The building permit application process includes an investigation by the municipal authorities who will approve the backup power station’s location. Suggested locations are either in the basement or ground level. An optimal location could be near the sound of traffic, which will cover the noise generated by the machinery. Backup power stations also require installing shock absorbers that minimise the vibration in the surrounding structures. Exhaust emissions are directed as upward as possible and sufficiently far from fresh air intake pipes (see duct regulations).
It is vital that the backup power station’s space is sufficiently ventilated. If the space’s temperature rises too high, the station’s power needs to be limited. In ideal circumstances, the ventilation of the backup power station space is already considered when planning the construction of the building, as large air ducts require lots of space in the structures; the area required by the ducts can be several square metres.
UPS systems guarantee uninterrupted power supply
There are approximately 15–20 seconds of downtime after a power outage and before the backup power system is activated. As mentioned above, this can cause severe consequences, for example, in an operating room. Similarly, losing power to telecommunication devices can cause massive troubles and financial losses to a company.
A backup power system with no downtime can be created with a UPS system. The UPS system will supply power from its batteries while the backup power station starts itself. The UPS device is typically chosen according to the size of the backup power station and the required load of uninterrupted power. The backup power station’s power output should be designed with the UPS system and its technical properties in mind.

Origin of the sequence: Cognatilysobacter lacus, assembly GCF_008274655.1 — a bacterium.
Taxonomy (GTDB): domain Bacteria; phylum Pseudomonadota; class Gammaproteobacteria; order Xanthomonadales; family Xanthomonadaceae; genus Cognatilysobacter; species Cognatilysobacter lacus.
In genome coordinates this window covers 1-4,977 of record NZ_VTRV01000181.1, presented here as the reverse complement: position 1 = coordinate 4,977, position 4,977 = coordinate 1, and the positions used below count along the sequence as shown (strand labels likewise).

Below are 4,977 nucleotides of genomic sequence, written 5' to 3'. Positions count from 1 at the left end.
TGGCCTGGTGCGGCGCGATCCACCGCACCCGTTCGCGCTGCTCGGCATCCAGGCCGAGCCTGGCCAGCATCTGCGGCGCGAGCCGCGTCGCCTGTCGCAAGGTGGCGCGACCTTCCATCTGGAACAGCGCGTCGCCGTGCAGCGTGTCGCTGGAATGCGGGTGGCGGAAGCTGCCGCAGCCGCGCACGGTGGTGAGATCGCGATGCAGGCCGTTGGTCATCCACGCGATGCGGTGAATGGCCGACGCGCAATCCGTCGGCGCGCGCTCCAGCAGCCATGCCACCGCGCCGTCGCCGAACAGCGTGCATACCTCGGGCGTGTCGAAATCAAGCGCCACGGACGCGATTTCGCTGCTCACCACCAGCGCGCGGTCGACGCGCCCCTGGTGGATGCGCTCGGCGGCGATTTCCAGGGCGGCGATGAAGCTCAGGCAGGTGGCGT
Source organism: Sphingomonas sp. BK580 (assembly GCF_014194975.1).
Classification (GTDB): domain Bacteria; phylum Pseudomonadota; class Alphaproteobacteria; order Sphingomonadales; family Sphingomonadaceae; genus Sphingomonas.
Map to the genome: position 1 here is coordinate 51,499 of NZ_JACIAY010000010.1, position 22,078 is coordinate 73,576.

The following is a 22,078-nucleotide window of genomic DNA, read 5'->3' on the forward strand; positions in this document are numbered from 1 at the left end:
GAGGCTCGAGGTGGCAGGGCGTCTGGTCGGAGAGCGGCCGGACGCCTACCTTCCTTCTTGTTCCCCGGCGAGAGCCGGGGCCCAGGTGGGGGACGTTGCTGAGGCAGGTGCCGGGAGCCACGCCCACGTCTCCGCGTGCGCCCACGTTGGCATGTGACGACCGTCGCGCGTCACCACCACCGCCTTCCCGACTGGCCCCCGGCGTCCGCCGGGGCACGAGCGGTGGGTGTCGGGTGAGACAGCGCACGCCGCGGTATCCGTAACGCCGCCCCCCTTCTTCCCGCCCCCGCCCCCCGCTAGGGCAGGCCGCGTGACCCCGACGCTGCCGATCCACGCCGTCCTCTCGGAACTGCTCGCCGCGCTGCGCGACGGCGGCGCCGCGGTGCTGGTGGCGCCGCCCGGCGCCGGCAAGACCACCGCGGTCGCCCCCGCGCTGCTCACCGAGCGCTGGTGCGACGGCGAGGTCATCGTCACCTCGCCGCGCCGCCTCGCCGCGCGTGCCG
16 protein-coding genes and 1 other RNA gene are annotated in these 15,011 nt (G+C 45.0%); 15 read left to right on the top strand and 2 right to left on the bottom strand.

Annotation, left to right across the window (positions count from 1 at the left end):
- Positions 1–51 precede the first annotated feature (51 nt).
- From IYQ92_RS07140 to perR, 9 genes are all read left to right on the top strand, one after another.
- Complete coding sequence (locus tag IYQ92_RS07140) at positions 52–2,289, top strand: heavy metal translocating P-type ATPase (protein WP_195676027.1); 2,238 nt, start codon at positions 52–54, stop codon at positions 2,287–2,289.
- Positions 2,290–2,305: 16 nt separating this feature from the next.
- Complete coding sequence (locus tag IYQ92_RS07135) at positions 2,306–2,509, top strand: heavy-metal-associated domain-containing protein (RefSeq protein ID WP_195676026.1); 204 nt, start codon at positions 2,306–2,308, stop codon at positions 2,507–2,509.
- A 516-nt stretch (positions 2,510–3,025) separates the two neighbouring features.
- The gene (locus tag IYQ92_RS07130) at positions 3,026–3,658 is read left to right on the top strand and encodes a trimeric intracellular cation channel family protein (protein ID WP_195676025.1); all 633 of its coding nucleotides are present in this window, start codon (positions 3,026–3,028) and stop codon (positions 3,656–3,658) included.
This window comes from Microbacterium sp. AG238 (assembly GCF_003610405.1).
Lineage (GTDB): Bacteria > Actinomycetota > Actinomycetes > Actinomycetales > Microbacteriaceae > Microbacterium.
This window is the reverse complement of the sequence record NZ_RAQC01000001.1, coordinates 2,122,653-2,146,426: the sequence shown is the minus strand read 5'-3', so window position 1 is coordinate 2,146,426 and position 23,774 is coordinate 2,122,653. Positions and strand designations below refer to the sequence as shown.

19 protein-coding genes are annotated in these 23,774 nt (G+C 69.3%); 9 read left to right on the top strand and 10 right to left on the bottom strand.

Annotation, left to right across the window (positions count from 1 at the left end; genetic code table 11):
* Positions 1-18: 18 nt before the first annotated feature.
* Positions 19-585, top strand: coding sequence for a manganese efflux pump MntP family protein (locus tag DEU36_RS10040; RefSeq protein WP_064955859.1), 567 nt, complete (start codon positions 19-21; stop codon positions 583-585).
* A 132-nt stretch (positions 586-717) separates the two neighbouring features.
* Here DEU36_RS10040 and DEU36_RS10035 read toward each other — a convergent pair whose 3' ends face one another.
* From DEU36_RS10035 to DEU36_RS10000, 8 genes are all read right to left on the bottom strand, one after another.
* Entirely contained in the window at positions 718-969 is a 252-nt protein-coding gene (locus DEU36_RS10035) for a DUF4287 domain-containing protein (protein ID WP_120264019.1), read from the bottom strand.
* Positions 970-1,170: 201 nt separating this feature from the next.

Acquiring a UPS system includes the same aspects as acquiring a backup power station. The space needs to be clean, dry and with sufficient maintenance room. In addition, the temperature of the surrounding air should be approximately 20–25°C. It is common to use mechanical refrigeration in the space to keep the UPS system’s and its batteries at optimal temperature. A too high temperature can shorten the batteries’ lifespan significantly.
• The backup power station needs to be a completely autonomous system, independent of other systems.
• If you require a completely uninterrupted power supply, you need to acquire an additional UPS system.
• It is vital that the backup power station’s space is sufficiently ventilated. Large air ducts require lots of space in the structures.
• The fuel tank’s capacity is selected according to how long power is required to be supplied. Take any possible official regulations into account as well.
• Make sure that the station has sufficient room for maintenance.
• The backup power station is preferably installed at ground level.
• The exhaust emissions, noise and vibration shouldn’t cause any harm to the environment.
The authors are Are experts of backup power and UPS systems who commonly collaborate in practical work as well.